Wisconsin Energy (NYSE:WEC) is buying Integrys Energy Group (NYSE:TEG) for $9.1 billion. The deal is big, but it's really just par for the course in an industry that's seen over 100 mergers and acquisitions over the past 20 years. This deal shows why famed value investor Mario Gabelli thinks there's plenty of deal making left to be done.
What's the deal?
Wisconsin Energy is paying a premium of roughly 17% to buy Integrys Energy Group. That's a nice pop for Integrys shareholders. A couple of days after the deal was announced, shares of Integrys were trading around $69 a share, a couple of bucks below the nearly $71.50 deal price. Investors looking to lock in a quick gain should probably sell their shares.
Once consummated, the combined company will be named WEC Energy Group. Of course, the merger has to pass through the typical hurdles before the deal can get done, including approval of key utility regulators. It's usually not a quick process and sometimes deals do get nixed. That's why there is a difference between the deal value and Integrys' share price.
Wisconsin gets bigger
The big benefit of this deal is that Wisconsin Energy will gain scale in the regulated utility market. It will go from roughly 2.2 million natural gas and electric customers to 4.3 million. Moreover, its operating region will expand from its namesake Wisconsin and Michigan to include Illinois and Minnesota. That will provide for material economies of scale.
That dovetails with Mario Gabelli's industrywide expectations. "For several decades, utility companies have acquired other utilities and utility assets for the sake of gaining economies of scale and efficiency. The same forces that resulted in more than one hundred utility takeover announcements over the past two decades remain in place, and new forces have come into play that continue to drive this long-term trend."
The new trends he's talking about include climate change and the associated regulations now being implemented, as well as a slowing in the rate of electricity demand. However, according to Gabelli, "The electric and gas utility sector remains fragmented, with over 60 electric utilities and 30 gas utilities. This is 50 more than we need, from the standpoint of economic efficiency."
There will be more
Basically, Gabelli is saying that there will be more mergers to come. The acquisition of Integrys Energy Group by Wisconsin Energy is a great example of why. Although Wisconsin Energy has increased its dividend in each of the past 10 years (including the 2007 to 2009 recession), its revenues have been stuck between $4.2 billion and around $4.5 billion since 2007. Wisconsin is a nice state, but there's only just so much growth potential from being in what is effectively one market.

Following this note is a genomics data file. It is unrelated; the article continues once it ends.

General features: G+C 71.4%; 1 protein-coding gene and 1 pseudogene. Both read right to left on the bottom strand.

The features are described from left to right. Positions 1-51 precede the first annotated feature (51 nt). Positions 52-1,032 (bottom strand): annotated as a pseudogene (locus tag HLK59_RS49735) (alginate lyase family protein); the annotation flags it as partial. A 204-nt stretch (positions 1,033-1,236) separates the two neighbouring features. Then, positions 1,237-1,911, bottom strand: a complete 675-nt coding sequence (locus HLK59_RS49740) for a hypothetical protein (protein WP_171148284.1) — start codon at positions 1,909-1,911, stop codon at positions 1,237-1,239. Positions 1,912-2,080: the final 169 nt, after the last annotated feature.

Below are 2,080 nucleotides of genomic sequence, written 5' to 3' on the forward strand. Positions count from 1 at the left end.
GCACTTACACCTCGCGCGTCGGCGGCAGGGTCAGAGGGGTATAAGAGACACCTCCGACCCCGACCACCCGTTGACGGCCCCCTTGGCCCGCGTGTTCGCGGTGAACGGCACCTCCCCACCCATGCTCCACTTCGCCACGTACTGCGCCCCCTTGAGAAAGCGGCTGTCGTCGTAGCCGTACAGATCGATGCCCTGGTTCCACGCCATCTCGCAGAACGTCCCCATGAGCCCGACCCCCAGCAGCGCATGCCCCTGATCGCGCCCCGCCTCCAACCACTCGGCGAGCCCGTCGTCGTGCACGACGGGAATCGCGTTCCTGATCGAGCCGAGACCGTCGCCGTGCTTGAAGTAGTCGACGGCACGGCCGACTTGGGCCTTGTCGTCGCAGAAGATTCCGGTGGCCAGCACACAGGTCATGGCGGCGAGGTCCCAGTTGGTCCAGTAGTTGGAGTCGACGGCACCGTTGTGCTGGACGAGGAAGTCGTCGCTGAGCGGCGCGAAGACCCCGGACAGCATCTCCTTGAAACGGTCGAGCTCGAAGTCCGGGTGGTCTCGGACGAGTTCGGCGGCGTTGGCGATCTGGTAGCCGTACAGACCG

That's why adding two new markets makes complete sense. The combined generating assets will give the enlarged entity more choices when juxtaposing environmental regulations against its power needs. It will also increase Wisconsin Energy's natural gas business from around 15% of the top line to nearly 25%. Historically low natural gas prices have shifted this segment of the utility market into growth mode again.
Once the deal is done, the merged Wisconsin Energy and Integrys Energy Group will own a combined 60% stake in American Transmission. Transmission assets are an increasingly valuable side of the utility market. Part of that is because of regulatory changes that are leading to shifts in the sources of power utilities are employing. Getting power from where it's generated to where it is used is increasingly important. In fact, investments in the so-called grid tend to be viewed favorably by regulators.
A year to go
Wisconsin Energy expects its acquisition of Integrys Energy Group to close in the summer of 2015. That's a long way off. Integrys shareholders should at least consider locking in gains. However, for those with a long-term bent, Wisconsin Energy looks like it will be a better company after the deal is done. You can expect a dividend hike along the way as well. For those looking for the next big merger, though, this deal shows exactly why you need to keep a close eye on the utility market.
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Reuben Brewer has no position in any stocks mentioned. The Motley Fool recommends Wisconsin Energy. Try any of our Foolish newsletter services free for 30 days. We Fools may not all hold the same opinions, but we all believe that considering a diverse range of insights makes us better investors. The Motley Fool has a disclosure policy.